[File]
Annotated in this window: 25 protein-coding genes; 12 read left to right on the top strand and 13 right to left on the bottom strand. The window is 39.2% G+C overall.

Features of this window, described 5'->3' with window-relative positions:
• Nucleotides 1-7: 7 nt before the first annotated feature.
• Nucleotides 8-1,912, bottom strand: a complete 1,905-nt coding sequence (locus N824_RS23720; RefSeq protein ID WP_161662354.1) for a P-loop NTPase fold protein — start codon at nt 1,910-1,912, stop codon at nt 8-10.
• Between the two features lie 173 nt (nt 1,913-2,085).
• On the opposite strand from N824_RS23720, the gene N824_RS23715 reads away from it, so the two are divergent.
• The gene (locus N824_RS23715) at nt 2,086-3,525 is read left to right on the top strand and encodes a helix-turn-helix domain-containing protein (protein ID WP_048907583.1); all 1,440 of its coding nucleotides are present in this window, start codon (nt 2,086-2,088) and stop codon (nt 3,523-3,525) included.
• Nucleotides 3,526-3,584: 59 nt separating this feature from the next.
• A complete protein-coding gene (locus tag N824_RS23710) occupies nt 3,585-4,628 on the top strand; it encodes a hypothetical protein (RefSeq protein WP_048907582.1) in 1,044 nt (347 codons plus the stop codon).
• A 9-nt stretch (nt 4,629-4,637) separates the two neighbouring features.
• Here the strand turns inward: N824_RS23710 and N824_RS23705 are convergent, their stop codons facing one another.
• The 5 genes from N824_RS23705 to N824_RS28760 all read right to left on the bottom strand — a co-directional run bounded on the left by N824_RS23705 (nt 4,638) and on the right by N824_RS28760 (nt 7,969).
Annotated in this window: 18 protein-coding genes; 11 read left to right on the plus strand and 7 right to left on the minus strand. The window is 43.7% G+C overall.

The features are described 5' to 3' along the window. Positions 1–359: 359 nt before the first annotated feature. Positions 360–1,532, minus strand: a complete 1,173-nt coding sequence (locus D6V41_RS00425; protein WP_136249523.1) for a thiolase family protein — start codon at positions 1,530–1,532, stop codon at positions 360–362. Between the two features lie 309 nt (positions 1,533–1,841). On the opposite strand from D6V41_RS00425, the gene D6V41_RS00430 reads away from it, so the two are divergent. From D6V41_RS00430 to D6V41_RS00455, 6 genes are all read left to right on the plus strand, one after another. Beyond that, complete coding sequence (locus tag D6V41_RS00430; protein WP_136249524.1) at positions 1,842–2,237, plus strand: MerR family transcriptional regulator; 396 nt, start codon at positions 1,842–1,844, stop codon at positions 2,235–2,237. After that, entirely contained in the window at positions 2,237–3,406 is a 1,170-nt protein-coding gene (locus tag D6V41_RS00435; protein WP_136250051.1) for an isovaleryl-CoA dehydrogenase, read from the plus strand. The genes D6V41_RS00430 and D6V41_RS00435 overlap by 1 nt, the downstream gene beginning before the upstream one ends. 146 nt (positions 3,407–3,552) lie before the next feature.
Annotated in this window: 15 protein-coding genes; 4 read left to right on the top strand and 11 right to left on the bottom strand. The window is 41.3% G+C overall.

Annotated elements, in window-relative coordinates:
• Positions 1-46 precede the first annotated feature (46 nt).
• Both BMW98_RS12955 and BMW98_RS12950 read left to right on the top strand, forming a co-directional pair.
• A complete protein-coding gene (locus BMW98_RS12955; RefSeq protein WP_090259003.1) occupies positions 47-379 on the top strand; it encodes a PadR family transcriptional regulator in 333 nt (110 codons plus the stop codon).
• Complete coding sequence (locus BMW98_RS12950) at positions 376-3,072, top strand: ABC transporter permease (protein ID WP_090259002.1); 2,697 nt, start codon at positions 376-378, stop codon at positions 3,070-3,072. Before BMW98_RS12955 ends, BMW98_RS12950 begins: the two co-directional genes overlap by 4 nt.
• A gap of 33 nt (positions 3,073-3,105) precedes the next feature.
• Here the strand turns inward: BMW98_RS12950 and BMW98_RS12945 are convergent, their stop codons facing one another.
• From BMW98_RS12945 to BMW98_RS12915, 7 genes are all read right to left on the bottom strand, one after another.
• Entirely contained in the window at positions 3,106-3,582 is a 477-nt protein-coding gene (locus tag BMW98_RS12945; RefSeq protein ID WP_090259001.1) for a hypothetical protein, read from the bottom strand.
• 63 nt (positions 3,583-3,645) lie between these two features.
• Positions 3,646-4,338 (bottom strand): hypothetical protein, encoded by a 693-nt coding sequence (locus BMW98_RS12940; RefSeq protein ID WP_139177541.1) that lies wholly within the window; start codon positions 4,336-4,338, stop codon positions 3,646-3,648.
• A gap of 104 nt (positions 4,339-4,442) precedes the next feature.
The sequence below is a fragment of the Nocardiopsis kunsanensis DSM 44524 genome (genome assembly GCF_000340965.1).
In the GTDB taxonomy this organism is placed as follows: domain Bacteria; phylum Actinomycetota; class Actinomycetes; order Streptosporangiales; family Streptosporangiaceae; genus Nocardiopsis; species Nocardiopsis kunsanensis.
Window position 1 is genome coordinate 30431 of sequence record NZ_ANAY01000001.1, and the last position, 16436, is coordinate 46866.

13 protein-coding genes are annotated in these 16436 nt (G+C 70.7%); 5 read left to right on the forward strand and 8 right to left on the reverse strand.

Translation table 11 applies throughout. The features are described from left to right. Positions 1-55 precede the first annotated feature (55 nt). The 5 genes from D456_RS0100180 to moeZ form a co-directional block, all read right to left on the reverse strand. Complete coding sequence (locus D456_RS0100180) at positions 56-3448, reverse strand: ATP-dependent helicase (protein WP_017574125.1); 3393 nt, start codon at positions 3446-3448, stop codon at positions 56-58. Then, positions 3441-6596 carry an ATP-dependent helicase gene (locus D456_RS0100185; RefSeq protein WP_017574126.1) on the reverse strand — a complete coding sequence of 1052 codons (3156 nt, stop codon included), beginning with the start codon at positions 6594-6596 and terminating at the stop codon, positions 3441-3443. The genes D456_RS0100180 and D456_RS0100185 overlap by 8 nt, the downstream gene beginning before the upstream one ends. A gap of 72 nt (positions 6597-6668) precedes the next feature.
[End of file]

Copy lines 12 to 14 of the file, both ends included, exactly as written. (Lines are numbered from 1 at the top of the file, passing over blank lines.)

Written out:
• The 5 genes from N824_RS23705 to N824_RS28760 all read right to left on the bottom strand — a co-directional run bounded on the left by N824_RS23705 (nt 4,638) and on the right by N824_RS28760 (nt 7,969).
Annotated in this window: 18 protein-coding genes; 11 read left to right on the plus strand and 7 right to left on the minus strand. The window is 43.7% G+C overall.

The features are described 5' to 3' along the window. Positions 1–359: 359 nt before the first annotated feature. Positions 360–1,532, minus strand: a complete 1,173-nt coding sequence (locus D6V41_RS00425; protein WP_136249523.1) for a thiolase family protein — start codon at positions 1,530–1,532, stop codon at positions 360–362. Between the two features lie 309 nt (positions 1,533–1,841). On the opposite strand from D6V41_RS00425, the gene D6V41_RS00430 reads away from it, so the two are divergent. From D6V41_RS00430 to D6V41_RS00455, 6 genes are all read left to right on the plus strand, one after another. Beyond that, complete coding sequence (locus tag D6V41_RS00430; protein WP_136249524.1) at positions 1,842–2,237, plus strand: MerR family transcriptional regulator; 396 nt, start codon at positions 1,842–1,844, stop codon at positions 2,235–2,237. After that, entirely contained in the window at positions 2,237–3,406 is a 1,170-nt protein-coding gene (locus tag D6V41_RS00435; protein WP_136250051.1) for an isovaleryl-CoA dehydrogenase, read from the plus strand. The genes D6V41_RS00430 and D6V41_RS00435 overlap by 1 nt, the downstream gene beginning before the upstream one ends. 146 nt (positions 3,407–3,552) lie before the next feature.